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Do we think too little of Personification?





Parkour_Jarrod
So, personification to my understanding is when, in literature, you use an animal or an object and give it a set of "human" traits behind itself.

Now, in your opinion, do we think to little of animals that they don't have "human" traits?

Watch this video and tell me that animals don't have the same traits as us... All the facial emotions of grief can be accounted for.

Arseniy
Umph, animal psychosomatics need to be explored by specialists. Or it have been already?
By the way, it could be the effect of the herd instinct. The member of the herd always tries to hold on with other members of the same herd and to protect them in order to be protected himself.
ocalhoun
Parkour_Jarrod wrote:

Now, in your opinion, do we think to little of animals that they don't have "human" traits?

Why yes, many animals do have traits that are often falsely attributed to humans only.

Why anyone would insist on a sharp delineation between 'people' and animals is quite beyond my understanding.
(Could anybody clarify that for me?)

/By the way, nice to see a good 'zombie' thread dug up, and by posting a meaningful comment no less!
Flakky
Oh God, this is not what I expected when I read the topic title. You sir are horrible Razz
standready
I think all creatures grieve not just us humans. I am sure most of us have seen elephants return to the bones of a fallen member of the herd. You can see the sadness just like that cat.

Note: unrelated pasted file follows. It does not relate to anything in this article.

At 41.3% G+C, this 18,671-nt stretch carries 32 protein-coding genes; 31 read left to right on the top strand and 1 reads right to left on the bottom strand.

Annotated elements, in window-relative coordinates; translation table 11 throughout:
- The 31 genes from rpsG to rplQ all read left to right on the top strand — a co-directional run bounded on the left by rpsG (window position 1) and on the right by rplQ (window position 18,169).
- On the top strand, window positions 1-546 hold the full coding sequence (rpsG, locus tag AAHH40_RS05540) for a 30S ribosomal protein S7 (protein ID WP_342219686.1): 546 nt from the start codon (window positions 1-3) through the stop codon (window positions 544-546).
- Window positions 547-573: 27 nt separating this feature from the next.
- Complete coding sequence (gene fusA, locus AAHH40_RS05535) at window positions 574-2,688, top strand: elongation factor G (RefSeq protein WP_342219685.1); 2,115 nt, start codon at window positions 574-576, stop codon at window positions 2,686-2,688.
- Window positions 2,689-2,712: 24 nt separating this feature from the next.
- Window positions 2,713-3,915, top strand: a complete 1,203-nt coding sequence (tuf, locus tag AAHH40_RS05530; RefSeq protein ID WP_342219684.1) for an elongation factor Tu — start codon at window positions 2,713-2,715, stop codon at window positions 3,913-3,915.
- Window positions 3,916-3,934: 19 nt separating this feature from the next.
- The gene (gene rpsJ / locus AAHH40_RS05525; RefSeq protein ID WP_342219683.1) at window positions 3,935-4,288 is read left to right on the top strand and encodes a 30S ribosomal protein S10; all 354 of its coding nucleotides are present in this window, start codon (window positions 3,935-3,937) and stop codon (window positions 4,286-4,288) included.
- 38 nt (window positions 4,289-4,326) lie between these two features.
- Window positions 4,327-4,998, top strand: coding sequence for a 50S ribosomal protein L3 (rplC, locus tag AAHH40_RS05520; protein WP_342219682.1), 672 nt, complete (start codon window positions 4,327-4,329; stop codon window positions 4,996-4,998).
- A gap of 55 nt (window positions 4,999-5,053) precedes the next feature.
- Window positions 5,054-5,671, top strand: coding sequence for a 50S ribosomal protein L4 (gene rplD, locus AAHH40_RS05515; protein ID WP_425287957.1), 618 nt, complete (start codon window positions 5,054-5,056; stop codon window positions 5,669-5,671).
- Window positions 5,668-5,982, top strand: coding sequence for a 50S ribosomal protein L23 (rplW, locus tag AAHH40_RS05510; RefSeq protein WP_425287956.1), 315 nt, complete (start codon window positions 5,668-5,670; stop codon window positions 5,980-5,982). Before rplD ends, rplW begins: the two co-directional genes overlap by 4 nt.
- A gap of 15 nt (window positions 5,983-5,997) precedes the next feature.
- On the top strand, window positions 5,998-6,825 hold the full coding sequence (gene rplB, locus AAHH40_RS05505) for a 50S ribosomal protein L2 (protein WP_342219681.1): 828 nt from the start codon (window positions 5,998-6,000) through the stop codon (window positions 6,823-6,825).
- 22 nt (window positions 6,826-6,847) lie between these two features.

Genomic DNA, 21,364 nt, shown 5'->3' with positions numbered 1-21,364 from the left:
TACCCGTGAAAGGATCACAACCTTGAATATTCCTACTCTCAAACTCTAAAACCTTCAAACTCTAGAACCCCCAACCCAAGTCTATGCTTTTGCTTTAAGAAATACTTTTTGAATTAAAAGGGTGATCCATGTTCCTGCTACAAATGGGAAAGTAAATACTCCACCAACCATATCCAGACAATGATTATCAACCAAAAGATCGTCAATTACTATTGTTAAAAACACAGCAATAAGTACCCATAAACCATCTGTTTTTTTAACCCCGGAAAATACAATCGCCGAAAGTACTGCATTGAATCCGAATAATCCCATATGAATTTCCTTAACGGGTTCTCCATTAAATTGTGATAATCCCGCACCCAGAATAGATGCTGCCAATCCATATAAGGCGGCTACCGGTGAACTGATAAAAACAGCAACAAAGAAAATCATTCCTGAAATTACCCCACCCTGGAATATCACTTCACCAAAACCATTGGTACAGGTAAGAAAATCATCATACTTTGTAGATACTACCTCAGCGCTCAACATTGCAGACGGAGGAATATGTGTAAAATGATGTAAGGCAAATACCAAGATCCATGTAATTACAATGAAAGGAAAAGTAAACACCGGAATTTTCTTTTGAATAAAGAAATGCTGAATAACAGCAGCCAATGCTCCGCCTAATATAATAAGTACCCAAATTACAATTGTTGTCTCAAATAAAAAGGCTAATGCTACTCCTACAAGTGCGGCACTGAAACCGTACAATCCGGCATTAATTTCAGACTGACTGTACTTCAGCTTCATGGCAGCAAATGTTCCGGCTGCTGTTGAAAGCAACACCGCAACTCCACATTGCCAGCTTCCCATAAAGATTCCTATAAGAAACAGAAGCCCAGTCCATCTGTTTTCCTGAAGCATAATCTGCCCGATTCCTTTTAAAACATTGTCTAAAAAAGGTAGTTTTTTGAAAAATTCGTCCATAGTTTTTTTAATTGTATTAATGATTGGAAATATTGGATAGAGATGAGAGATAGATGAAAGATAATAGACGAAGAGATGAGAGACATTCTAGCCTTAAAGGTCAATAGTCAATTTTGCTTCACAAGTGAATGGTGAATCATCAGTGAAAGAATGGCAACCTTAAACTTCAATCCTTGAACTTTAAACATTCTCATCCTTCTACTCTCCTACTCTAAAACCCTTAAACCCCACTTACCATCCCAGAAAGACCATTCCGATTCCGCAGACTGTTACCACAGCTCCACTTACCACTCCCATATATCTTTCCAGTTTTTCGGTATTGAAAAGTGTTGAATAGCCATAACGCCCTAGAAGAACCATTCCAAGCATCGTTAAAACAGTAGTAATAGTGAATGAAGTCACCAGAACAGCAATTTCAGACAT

LittleBlackKitten
I believe quite thorougly that animals possess many if not all of human emotion; they simply do not display it very often, because they have learned to fear them around people as we really are a barbaric race. I also believe, like some humans, animals are gifted with psychic ability, and the ability to communicate telepathically to those sensitive to it, but we're not talking about that here, Laughing.

I honestly think that our pets chose us, instead of the other way around, when we obtain the perfect partnership. That perfect cat/dog/bird/whatever; they KNOW they're destined for us and I honestly think they're far moer anthromorphic than we give them credit.

My Clownfish know when I'm upset. They will crowd me at the glass when I'm uspet, and usually stay away from me otherwise...They've even kissed my hand when I'm upset and generally they're terrified of it. It's not too far to assume that they know exactly how I'm feeling because they feel it themselves and can be intuative about it. In fact, they've even cuddled my lawnmower blenny and have BROUGHT him algae he couldn't reach. Well, got it and spat it in his face, but I think that's the same thing, Laughing.